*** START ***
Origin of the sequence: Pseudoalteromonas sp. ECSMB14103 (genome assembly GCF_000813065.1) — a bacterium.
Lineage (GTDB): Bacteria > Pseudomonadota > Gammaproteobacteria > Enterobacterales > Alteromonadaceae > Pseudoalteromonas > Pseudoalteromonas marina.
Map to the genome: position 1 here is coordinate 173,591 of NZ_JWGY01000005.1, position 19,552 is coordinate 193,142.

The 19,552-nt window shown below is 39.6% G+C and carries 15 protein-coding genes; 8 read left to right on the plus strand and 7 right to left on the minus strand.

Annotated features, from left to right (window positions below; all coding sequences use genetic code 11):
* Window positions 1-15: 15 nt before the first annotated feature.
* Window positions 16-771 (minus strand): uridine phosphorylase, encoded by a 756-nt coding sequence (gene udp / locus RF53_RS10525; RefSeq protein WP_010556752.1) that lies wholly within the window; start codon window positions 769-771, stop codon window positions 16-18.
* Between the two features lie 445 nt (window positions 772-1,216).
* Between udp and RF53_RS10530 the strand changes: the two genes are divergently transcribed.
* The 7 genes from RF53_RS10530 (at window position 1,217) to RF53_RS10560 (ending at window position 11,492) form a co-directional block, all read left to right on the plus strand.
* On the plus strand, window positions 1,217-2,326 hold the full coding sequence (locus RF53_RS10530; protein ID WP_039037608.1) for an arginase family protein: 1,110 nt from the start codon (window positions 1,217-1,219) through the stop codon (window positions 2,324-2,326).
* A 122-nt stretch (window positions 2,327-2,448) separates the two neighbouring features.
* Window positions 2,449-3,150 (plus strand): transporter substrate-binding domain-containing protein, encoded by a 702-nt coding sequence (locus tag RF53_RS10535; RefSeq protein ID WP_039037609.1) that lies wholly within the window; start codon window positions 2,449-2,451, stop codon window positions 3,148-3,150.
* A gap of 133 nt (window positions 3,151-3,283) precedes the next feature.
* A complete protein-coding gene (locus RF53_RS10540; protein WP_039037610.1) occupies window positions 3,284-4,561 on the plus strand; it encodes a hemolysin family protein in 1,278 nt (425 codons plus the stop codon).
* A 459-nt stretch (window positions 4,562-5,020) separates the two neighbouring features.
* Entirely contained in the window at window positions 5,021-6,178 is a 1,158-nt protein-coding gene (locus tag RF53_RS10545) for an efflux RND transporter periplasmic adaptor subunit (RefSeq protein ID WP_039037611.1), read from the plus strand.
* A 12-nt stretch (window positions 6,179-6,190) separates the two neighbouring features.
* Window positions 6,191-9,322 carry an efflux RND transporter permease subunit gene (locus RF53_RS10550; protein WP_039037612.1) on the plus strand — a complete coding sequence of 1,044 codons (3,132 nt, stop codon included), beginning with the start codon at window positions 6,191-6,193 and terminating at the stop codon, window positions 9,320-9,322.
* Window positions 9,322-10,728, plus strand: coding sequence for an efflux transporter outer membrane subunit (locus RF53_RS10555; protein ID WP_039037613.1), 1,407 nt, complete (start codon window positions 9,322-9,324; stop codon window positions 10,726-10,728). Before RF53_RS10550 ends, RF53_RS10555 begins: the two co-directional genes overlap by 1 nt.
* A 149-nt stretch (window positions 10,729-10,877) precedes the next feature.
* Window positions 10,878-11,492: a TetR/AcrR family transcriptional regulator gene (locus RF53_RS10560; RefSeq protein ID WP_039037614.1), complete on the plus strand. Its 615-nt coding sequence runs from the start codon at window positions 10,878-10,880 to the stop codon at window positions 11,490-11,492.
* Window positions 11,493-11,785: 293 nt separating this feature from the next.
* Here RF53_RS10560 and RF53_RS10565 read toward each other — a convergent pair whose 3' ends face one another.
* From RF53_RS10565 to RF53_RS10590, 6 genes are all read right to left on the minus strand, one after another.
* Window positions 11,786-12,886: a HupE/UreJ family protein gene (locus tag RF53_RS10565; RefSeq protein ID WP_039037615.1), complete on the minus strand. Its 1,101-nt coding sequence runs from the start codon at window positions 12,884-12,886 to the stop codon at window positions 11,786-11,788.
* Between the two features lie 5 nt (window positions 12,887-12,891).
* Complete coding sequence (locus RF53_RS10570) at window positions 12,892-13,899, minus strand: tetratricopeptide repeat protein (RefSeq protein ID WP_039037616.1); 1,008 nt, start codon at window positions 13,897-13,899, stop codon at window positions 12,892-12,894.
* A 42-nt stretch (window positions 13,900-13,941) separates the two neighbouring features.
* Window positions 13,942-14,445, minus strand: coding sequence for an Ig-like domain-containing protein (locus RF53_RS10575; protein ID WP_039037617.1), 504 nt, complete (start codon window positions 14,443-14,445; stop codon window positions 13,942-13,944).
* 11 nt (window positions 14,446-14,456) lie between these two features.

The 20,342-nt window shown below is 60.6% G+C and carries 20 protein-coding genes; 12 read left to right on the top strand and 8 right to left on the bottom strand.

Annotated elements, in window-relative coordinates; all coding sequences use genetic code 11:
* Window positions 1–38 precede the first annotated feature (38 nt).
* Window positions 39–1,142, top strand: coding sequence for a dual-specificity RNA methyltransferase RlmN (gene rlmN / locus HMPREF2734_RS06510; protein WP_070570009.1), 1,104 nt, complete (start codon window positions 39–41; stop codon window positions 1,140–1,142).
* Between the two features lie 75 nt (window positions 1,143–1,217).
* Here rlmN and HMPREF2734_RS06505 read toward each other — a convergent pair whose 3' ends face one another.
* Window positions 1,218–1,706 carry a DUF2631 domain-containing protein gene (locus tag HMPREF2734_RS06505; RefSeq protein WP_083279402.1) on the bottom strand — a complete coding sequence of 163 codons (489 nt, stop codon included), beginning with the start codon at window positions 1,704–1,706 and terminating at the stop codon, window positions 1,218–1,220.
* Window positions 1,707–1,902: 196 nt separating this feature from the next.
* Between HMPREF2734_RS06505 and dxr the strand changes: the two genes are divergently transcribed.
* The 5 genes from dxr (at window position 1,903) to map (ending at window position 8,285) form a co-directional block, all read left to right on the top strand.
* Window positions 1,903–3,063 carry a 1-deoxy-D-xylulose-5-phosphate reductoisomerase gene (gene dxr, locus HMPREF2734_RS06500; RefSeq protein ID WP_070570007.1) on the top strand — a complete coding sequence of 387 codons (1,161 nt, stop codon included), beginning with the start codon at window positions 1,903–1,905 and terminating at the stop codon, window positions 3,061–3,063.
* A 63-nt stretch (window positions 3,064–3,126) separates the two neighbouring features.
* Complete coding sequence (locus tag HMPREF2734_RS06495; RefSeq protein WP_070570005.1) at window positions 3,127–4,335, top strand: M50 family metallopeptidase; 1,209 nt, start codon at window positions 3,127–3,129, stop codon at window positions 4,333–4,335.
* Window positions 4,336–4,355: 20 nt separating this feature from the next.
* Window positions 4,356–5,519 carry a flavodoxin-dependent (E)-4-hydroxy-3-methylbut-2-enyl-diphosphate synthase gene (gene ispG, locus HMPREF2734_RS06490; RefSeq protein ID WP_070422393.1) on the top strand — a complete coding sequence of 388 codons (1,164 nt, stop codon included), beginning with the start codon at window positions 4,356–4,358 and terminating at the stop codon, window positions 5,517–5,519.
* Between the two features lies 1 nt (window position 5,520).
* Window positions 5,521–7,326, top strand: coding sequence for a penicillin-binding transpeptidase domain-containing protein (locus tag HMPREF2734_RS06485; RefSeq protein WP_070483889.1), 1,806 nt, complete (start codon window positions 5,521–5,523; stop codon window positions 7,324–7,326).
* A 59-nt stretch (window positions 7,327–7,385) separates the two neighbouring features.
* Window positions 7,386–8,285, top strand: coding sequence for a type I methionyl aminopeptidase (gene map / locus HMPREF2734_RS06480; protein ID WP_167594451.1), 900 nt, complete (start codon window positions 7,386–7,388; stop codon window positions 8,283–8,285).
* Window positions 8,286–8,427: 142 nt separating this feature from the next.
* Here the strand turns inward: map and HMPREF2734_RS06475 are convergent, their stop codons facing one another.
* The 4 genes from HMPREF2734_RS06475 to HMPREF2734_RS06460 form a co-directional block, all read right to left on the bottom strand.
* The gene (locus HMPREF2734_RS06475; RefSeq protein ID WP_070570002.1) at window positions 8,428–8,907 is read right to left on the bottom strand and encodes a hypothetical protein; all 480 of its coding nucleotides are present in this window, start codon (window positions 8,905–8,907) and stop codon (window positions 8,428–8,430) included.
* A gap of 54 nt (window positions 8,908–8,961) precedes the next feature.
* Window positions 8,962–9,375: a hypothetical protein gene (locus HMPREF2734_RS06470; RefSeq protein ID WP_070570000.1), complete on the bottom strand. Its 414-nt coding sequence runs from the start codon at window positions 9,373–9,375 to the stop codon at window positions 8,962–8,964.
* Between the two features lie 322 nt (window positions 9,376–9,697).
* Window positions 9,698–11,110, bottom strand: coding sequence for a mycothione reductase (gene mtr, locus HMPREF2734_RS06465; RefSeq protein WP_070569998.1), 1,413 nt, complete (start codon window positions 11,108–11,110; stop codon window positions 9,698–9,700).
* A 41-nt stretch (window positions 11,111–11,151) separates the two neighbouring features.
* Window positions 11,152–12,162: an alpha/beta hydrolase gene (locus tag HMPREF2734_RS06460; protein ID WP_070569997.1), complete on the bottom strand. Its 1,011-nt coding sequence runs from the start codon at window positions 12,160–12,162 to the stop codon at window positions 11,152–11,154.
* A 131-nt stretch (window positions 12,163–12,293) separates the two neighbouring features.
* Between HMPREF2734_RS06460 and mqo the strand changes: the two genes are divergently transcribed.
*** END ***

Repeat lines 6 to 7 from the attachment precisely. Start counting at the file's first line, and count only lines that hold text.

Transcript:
* Window positions 1-15: 15 nt before the first annotated feature.
* Window positions 16-771 (minus strand): uridine phosphorylase, encoded by a 756-nt coding sequence (gene udp / locus RF53_RS10525; RefSeq protein WP_010556752.1) that lies wholly within the window; start codon window positions 769-771, stop codon window positions 16-18.